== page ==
‘Depressing and demoralizing:’ No state, federal action taken to combat foreign election interference despite UW research
MADISON, Wis. — For years, social media giants and the U.S. government have known about Russian efforts to influence Americans’ choices on Election Day, but so far very little has been done to stop it.
Before the 2016 election, University of Wisconsin-Madison professor and researcher Young Mie Kim analyzed millions of political ads, leading her to find evidence of Kremlin-linked groups placing divisive political ads on social media in order to further divide Americans and keep them home during elections. Kim has found anecdotal evidence of similar political ads ahead of the 2020 election.
WARNING: This is NOT the pro-veteran message you think it is.
A researcher at @UWMadison found this came from a Russia-linked org. They post ads w/ the intention of dividing people in the country, targeting across the political spectrum. The ultimate goal is voter suppression. pic.twitter.com/MwvNaCZHlm
— Amy Reid (@amyreidreports) March 5, 2020
“Public education and media literacy is very important,” Kim said. “However that alone is not going to solve that problem. There must be some multilevel solutions.”
Since her research, no federal regulation has been passed to try and prevent this interference from happening again, though a bipartisan bill waits to get a committee hearing in both the U.S. House and Senate.
The bill, dubbed the “Honest Ads Act,” was introduced by Sen. Amy Klobuchar, D-Minnesota. It would expand the disclosure requirements of who paid for an ad, currently mandated in political advertising on TV, to digital ads. Rep. Mike Gallagher, R-Green Bay, and former Rep. Sean Duffy signed on to the House companion bill as cosponsors. Neither Sen. Tammy Baldwin, D-Madison, nor Sen. Ron Johnson, R-Oshkosh, have signed onto the Senate bill.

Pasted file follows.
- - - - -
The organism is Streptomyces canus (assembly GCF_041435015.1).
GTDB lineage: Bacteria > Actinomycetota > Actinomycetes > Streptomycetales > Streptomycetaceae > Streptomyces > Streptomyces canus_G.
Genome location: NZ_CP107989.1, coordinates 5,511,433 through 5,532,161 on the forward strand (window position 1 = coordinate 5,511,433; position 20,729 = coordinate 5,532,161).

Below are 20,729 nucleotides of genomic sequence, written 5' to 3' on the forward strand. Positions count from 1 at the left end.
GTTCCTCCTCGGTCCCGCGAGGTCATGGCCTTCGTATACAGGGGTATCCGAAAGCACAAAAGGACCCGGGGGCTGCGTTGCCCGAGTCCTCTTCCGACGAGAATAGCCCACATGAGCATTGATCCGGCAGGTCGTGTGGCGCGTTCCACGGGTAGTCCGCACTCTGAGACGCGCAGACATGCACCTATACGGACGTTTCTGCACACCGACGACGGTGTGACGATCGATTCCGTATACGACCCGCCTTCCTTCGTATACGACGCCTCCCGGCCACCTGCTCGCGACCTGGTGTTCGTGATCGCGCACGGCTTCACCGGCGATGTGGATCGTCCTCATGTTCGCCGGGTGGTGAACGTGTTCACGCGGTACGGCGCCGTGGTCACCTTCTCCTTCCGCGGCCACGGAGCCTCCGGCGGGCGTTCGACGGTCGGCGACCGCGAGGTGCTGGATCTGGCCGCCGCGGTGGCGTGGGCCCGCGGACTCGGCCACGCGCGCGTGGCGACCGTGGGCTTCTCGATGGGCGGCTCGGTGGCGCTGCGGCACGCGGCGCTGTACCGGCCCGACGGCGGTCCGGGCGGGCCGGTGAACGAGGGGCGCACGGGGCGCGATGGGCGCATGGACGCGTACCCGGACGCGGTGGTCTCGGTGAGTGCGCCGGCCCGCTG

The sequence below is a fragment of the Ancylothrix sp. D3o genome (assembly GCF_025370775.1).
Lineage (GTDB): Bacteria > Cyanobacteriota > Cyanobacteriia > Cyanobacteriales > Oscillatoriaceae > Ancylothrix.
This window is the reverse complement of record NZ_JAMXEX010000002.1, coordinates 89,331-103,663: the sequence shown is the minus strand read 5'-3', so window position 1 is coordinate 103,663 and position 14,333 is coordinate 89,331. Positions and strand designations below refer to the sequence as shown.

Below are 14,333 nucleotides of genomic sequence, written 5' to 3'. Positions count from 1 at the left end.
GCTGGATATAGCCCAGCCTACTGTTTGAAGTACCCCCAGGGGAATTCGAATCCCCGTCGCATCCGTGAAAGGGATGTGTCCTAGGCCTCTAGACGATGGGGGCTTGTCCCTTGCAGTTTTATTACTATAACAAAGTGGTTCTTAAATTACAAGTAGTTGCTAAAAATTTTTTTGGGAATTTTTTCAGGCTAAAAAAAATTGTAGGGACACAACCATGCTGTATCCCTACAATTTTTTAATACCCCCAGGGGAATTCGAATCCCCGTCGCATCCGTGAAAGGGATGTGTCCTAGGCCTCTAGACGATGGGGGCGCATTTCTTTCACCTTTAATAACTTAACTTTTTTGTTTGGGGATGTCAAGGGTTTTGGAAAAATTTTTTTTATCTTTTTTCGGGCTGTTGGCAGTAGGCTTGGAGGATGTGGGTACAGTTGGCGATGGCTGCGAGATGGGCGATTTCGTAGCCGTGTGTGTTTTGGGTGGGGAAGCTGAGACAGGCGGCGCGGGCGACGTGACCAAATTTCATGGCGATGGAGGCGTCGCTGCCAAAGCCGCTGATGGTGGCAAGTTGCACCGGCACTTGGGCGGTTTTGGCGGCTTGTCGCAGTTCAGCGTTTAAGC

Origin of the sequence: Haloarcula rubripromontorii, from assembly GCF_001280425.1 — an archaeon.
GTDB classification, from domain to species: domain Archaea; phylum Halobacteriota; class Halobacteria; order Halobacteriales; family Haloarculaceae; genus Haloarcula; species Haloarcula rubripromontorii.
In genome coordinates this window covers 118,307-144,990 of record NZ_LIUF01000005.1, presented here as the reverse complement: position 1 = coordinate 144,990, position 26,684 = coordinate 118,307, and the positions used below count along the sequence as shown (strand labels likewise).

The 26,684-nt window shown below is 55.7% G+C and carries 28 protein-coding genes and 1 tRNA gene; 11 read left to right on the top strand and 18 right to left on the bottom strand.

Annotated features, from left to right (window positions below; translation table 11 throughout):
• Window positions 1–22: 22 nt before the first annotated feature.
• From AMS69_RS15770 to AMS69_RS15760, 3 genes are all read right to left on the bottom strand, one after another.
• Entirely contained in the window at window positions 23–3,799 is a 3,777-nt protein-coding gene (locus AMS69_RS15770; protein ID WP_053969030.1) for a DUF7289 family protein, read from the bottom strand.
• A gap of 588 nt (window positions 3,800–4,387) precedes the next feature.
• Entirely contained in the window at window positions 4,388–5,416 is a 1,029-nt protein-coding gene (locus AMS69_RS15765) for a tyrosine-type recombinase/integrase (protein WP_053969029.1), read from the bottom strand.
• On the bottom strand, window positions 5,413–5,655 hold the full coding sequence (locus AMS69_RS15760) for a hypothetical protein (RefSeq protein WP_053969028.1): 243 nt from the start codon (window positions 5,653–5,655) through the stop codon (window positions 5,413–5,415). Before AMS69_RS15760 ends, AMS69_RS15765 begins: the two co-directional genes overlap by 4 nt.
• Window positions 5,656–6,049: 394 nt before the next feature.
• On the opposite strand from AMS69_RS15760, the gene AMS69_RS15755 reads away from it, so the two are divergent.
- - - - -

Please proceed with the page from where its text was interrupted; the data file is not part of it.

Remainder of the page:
Some states – including Vermont, Washington and Wyoming – have enacted similar legislation into state law. News 3 Now reached out to Sens. Duey Stroebel, R-Saukville, and Chris Kapenga, R-Delafield, the leadership in the Wisconsin Senate Committee on Government Operations, Technology and Consumer Protection, to see if they would consider pursuing similar legislation. They did not respond.
In private industry, some tech companies have tried, such as Facebook putting in new transparency policies and a digital ad library, but Kim said it is challenging.
“It would be very difficult,” she said. “And this blurry distinction between foreign and domestic groups poses a lot of challenges to tech platforms.”
Even with the controls Facebook has put in place, the groups are finding ways around. On Twitter, where political ads are banned, the misinformation can still spread.
“Advertising is not the only way these malicious actors use as a manipulation tool,” Kim said. “So withdrawing advertising all together is not going to fix the problem.”
Kim emphasized an approach that includes government policy changes, private industry transparency measures and general public media literacy is the best way to combat the foreign groups’ influence. The fact no significant changes happened on the first two despite her research she said was “depressing and demoralizing.”
“There’s a systematic election interference operation,” Kim said. “We evidenced that, but there’s nothing we could do.”
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